There is an old Arab saying, often honored in that region: if you cannot chop off the hand of the king, kiss it. The current American administration, frustrated with the Iraqi premier that they had once chosen, supported his rival, Ayad Allawi's, successful bid to win a plurality of seats in Iraqi elections. But then America seemed to abandon Allawi in the power-sharing negotiations that followed, leaving Prime Minister Maliki to weaken the opposition he represented, stripping it of power, and hardening his rule. America created Afghani President Hamid Karzai, building him up to take a leadership role, maneuvering him into power, seating him by the American president for praise, but then tried to undermine his reelection. Karzai persevered, kept power, and subsequently showed his ire toward a US administration that, having once called Afghanistan the necessary war, sheepishly prioritized withdrawal.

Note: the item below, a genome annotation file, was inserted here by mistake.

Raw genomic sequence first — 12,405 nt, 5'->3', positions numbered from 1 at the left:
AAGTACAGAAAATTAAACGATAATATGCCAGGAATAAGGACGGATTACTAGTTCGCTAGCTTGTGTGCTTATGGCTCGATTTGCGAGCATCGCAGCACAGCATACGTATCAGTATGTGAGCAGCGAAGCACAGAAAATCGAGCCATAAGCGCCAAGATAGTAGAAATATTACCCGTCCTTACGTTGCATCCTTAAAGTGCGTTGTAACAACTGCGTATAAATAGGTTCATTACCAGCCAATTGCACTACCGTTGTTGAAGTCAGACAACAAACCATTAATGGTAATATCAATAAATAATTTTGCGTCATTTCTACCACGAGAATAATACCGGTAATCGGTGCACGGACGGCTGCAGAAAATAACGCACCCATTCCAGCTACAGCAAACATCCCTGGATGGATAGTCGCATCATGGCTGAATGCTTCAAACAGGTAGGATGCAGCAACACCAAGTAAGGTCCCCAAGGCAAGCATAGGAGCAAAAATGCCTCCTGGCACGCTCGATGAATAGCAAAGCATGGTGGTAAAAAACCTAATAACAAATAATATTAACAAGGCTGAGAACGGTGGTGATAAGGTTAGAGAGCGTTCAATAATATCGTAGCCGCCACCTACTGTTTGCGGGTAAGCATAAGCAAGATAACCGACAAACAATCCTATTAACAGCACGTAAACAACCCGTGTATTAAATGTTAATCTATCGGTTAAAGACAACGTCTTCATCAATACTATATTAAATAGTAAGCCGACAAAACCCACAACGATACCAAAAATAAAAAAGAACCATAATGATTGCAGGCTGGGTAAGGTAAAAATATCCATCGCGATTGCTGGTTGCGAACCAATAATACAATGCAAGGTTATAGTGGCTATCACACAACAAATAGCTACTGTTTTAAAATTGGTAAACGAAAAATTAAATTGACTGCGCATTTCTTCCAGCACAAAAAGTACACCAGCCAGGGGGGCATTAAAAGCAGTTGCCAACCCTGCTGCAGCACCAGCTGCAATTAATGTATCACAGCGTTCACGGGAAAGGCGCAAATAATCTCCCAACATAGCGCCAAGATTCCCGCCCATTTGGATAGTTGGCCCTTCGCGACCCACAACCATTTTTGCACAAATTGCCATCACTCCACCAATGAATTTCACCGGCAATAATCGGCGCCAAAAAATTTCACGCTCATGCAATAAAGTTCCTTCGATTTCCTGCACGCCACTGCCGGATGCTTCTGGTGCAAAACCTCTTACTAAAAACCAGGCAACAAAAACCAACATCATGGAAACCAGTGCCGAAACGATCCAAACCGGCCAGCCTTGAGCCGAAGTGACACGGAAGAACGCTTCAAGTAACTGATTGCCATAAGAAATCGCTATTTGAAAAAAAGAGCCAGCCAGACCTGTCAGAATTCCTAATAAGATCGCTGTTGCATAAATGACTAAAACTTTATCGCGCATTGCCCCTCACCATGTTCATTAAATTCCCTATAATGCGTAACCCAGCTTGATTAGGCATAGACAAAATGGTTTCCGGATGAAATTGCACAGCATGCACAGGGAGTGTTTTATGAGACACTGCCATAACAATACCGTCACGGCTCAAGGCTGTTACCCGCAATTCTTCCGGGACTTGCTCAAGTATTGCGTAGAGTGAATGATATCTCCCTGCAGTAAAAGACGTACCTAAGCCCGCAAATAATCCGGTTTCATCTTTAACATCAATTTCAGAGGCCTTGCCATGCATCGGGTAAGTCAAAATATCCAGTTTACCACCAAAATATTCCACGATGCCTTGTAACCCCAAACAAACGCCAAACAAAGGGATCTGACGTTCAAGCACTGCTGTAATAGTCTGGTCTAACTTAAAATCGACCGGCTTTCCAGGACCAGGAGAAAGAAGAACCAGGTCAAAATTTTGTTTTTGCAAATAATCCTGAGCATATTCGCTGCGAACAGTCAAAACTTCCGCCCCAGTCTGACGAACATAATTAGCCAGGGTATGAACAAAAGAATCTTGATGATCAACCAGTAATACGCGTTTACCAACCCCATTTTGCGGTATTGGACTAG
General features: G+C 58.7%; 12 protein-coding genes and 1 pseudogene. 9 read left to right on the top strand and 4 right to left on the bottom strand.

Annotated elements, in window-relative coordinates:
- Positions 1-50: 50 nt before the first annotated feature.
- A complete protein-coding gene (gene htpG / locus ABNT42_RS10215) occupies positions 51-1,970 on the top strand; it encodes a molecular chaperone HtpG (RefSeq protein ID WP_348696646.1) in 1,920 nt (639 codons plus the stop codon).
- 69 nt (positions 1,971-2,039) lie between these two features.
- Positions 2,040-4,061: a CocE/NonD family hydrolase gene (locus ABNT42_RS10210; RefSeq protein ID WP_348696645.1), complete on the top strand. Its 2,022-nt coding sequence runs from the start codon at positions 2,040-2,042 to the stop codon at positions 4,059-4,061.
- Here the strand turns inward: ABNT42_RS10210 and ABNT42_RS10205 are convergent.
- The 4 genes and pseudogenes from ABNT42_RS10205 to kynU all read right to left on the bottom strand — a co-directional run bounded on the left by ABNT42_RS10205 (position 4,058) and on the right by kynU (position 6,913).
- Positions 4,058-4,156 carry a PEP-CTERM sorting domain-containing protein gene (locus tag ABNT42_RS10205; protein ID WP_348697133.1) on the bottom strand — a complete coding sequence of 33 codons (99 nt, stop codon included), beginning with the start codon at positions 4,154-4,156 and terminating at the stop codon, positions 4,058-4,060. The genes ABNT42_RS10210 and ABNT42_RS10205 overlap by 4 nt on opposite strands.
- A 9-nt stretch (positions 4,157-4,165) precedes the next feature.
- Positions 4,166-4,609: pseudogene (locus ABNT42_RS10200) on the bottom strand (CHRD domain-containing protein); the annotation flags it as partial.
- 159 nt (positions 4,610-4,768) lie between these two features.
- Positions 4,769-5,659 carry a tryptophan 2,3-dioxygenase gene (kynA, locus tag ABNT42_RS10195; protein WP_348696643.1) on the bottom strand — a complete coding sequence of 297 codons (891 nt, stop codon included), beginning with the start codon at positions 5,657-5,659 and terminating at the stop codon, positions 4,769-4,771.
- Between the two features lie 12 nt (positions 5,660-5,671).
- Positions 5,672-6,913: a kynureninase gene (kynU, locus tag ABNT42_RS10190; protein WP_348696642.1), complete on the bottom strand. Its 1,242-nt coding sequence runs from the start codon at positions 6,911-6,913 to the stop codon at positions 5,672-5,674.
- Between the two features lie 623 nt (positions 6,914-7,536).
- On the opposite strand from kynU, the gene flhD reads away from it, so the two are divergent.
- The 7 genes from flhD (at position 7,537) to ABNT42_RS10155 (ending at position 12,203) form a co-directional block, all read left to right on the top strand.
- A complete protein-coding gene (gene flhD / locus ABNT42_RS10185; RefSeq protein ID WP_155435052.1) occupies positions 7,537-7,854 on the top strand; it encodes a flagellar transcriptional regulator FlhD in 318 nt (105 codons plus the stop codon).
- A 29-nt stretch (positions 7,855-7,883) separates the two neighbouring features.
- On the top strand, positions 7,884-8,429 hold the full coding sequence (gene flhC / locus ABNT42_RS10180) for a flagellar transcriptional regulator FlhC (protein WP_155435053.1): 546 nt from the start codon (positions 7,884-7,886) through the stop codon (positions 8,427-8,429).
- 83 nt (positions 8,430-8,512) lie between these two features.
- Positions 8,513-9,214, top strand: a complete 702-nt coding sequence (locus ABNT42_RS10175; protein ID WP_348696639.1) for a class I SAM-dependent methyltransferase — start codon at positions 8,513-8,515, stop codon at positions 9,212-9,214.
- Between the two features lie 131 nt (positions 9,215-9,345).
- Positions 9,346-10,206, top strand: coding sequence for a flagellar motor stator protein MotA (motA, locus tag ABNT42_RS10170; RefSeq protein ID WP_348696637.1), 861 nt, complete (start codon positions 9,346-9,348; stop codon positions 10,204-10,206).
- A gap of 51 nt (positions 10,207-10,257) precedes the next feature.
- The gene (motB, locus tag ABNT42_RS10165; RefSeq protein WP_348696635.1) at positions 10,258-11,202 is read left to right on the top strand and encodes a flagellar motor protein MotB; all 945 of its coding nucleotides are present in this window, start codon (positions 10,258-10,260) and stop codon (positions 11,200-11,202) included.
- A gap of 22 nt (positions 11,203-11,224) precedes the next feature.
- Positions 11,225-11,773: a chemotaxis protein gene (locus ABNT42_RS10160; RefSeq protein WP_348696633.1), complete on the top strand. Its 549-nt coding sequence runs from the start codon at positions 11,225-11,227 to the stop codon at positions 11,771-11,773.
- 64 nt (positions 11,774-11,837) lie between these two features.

America has proven even more unreliable in confronting enemies than in supporting friends in the region. Iran supported attacks on American forces in Lebanon, Saudi Arabia, and Iraq. But the US has done little to exact a price for these outrages. Indeed, the Obama administration sought to engage Iran, even honoring it, in hopes of talking the mullahs out of their cherished nuclear objectives. All the while, regional leaders shook their heads at what they saw as the naïveté of such gestures. More mystifying yet, when democratic forces took to the streets to challenge the rule of the bloody Iranian clerics who call America "Satan," Washington long held its tongue.
In defiance of America, Syria admitted terrorists into Iraq to kill Americans; assassinated Rafik Hariri, the Western-oriented power broker of Lebanon; supported Hezbollah's armed takeover of Lebanon, which threatened America's allies; and secretly undertook a partnership with the outlaw regime in North Korea to build a nuclear reactor. For this behavior, America extracted no price. Indeed, even with Syrian President Assad on the ropes, America does little to aid his internal enemies.